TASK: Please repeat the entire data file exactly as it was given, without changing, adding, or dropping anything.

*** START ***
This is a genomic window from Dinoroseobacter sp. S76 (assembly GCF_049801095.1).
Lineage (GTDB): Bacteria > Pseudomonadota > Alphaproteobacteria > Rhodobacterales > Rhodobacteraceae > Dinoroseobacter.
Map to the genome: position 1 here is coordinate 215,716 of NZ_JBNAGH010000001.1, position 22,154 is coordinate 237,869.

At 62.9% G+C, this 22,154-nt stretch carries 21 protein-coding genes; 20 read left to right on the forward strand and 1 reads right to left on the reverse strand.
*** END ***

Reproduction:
This is a genomic window from Dinoroseobacter sp. S76 (assembly GCF_049801095.1).
Lineage (GTDB): Bacteria > Pseudomonadota > Alphaproteobacteria > Rhodobacterales > Rhodobacteraceae > Dinoroseobacter.
Map to the genome: position 1 here is coordinate 215,716 of NZ_JBNAGH010000001.1, position 22,154 is coordinate 237,869.

At 62.9% G+C, this 22,154-nt stretch carries 21 protein-coding genes; 20 read left to right on the forward strand and 1 reads right to left on the reverse strand.